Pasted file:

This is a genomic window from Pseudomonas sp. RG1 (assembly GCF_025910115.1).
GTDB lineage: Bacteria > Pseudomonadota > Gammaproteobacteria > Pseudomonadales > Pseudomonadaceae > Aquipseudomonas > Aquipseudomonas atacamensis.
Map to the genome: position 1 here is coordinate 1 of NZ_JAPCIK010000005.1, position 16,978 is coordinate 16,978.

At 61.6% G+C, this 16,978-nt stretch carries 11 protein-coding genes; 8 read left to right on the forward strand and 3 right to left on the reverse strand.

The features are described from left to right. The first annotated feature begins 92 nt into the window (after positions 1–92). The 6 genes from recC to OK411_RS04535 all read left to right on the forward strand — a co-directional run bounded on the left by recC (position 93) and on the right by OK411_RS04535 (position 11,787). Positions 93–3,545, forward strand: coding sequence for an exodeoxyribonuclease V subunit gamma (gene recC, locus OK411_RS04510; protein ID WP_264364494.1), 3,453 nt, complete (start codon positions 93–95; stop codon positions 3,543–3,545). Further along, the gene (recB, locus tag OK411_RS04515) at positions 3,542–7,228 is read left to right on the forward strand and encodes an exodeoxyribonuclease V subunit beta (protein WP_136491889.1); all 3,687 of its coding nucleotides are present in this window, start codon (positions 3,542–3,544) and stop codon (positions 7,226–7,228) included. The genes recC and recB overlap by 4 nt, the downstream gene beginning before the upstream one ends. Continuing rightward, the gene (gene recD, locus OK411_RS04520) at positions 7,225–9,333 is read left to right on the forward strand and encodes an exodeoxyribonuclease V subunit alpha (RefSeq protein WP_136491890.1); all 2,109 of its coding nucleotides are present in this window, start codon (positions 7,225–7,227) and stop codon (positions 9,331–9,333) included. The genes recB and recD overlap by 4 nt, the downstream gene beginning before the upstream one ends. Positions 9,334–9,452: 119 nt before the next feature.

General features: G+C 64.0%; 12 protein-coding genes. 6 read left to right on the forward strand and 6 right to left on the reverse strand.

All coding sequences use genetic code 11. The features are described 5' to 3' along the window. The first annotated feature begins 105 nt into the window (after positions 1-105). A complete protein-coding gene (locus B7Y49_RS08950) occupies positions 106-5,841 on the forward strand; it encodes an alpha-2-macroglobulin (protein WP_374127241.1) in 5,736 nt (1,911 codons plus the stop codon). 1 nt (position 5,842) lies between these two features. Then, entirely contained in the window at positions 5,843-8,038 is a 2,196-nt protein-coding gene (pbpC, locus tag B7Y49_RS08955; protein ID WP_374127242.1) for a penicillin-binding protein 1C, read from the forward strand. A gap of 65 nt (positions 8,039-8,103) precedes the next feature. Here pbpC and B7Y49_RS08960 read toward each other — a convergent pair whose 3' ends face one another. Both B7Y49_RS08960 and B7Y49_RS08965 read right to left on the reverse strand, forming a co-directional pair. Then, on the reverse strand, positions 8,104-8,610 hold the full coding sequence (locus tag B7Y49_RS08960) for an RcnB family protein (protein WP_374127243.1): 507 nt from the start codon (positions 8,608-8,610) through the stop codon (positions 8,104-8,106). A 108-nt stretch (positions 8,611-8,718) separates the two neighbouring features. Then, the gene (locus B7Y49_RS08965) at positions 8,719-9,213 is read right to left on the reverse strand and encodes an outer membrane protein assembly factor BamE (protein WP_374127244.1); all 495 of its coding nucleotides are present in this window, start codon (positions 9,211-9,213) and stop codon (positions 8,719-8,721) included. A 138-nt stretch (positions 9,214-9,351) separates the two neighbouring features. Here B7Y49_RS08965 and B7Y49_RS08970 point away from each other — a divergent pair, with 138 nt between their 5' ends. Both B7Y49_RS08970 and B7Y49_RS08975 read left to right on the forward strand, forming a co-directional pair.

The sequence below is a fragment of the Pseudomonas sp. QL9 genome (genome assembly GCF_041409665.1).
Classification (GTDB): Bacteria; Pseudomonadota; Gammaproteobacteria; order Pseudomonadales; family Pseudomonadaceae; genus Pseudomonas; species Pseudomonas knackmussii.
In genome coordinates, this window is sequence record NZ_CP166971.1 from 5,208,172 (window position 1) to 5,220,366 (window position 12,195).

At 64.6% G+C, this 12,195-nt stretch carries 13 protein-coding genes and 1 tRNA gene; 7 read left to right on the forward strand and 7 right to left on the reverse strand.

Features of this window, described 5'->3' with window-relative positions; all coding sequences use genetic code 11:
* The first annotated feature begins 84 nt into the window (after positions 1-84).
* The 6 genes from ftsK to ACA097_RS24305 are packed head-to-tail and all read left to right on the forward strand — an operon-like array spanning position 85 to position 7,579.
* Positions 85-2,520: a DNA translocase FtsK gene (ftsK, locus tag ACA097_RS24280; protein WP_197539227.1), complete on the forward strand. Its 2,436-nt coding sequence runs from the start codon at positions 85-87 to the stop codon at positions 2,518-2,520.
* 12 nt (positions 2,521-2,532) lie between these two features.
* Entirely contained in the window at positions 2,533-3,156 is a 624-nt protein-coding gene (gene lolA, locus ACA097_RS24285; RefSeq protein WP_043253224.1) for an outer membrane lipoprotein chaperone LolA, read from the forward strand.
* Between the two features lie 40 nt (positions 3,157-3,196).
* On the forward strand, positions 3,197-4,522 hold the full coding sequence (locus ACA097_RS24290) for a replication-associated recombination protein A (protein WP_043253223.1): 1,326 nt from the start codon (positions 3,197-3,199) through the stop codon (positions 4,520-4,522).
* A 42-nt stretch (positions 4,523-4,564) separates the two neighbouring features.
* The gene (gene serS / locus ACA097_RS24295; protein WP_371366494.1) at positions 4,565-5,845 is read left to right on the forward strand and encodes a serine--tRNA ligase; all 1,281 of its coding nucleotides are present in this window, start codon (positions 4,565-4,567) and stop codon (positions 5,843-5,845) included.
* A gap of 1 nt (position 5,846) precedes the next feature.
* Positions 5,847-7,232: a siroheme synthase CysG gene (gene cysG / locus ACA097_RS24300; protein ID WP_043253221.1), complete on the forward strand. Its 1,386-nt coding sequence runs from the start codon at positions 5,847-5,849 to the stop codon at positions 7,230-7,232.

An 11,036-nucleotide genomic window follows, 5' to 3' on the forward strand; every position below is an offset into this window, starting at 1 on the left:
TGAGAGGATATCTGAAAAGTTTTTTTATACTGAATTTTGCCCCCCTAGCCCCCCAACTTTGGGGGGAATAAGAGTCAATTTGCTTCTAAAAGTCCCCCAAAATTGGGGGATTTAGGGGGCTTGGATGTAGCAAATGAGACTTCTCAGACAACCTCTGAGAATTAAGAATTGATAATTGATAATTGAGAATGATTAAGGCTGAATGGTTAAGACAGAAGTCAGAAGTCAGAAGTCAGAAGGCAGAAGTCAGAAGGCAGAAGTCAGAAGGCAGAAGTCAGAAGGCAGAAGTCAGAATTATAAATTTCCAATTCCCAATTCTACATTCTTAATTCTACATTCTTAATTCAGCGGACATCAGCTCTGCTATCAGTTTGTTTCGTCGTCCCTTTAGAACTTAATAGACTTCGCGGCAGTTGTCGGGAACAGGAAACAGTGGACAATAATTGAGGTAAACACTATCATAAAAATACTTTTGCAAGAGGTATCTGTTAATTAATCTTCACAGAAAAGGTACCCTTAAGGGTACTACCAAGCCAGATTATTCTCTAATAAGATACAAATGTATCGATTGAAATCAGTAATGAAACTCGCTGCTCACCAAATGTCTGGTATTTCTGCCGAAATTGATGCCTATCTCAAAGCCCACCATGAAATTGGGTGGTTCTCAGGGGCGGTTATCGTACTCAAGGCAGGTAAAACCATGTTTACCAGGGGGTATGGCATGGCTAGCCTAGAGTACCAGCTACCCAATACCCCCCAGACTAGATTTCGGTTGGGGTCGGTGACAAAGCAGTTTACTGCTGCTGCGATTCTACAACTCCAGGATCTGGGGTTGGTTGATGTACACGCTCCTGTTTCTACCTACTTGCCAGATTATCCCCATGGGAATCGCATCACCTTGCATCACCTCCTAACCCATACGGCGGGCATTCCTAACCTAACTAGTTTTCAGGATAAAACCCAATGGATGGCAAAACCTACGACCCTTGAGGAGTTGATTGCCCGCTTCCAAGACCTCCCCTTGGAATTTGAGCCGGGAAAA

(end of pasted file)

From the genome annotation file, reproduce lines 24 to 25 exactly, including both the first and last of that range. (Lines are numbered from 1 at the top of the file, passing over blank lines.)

An 11,036-nucleotide genomic window follows, 5' to 3' on the forward strand; every position below is an offset into this window, starting at 1 on the left:
TGAGAGGATATCTGAAAAGTTTTTTTATACTGAATTTTGCCCCCCTAGCCCCCCAACTTTGGGGGGAATAAGAGTCAATTTGCTTCTAAAAGTCCCCCAAAATTGGGGGATTTAGGGGGCTTGGATGTAGCAAATGAGACTTCTCAGACAACCTCTGAGAATTAAGAATTGATAATTGATAATTGAGAATGATTAAGGCTGAATGGTTAAGACAGAAGTCAGAAGTCAGAAGTCAGAAGGCAGAAGTCAGAAGGCAGAAGTCAGAAGGCAGAAGTCAGAAGGCAGAAGTCAGAATTATAAATTTCCAATTCCCAATTCTACATTCTTAATTCTACATTCTTAATTCAGCGGACATCAGCTCTGCTATCAGTTTGTTTCGTCGTCCCTTTAGAACTTAATAGACTTCGCGGCAGTTGTCGGGAACAGGAAACAGTGGACAATAATTGAGGTAAACACTATCATAAAAATACTTTTGCAAGAGGTATCTGTTAATTAATCTTCACAGAAAAGGTACCCTTAAGGGTACTACCAAGCCAGATTATTCTCTAATAAGATACAAATGTATCGATTGAAATCAGTAATGAAACTCGCTGCTCACCAAATGTCTGGTATTTCTGCCGAAATTGATGCCTATCTCAAAGCCCACCATGAAATTGGGTGGTTCTCAGGGGCGGTTATCGTACTCAAGGCAGGTAAAACCATGTTTACCAGGGGGTATGGCATGGCTAGCCTAGAGTACCAGCTACCCAATACCCCCCAGACTAGATTTCGGTTGGGGTCGGTGACAAAGCAGTTTACTGCTGCTGCGATTCTACAACTCCAGGATCTGGGGTTGGTTGATGTACACGCTCCTGTTTCTACCTACTTGCCAGATTATCCCCATGGGAATCGCATCACCTTGCATCACCTCCTAACCCATACGGCGGGCATTCCTAACCTAACTAGTTTTCAGGATAAAACCCAATGGATGGCAAAACCTACGACCCTTGAGGAGTTGATTGCCCGCTTCCAAGACCTCCCCTTGGAATTTGAGCCGGGAAAA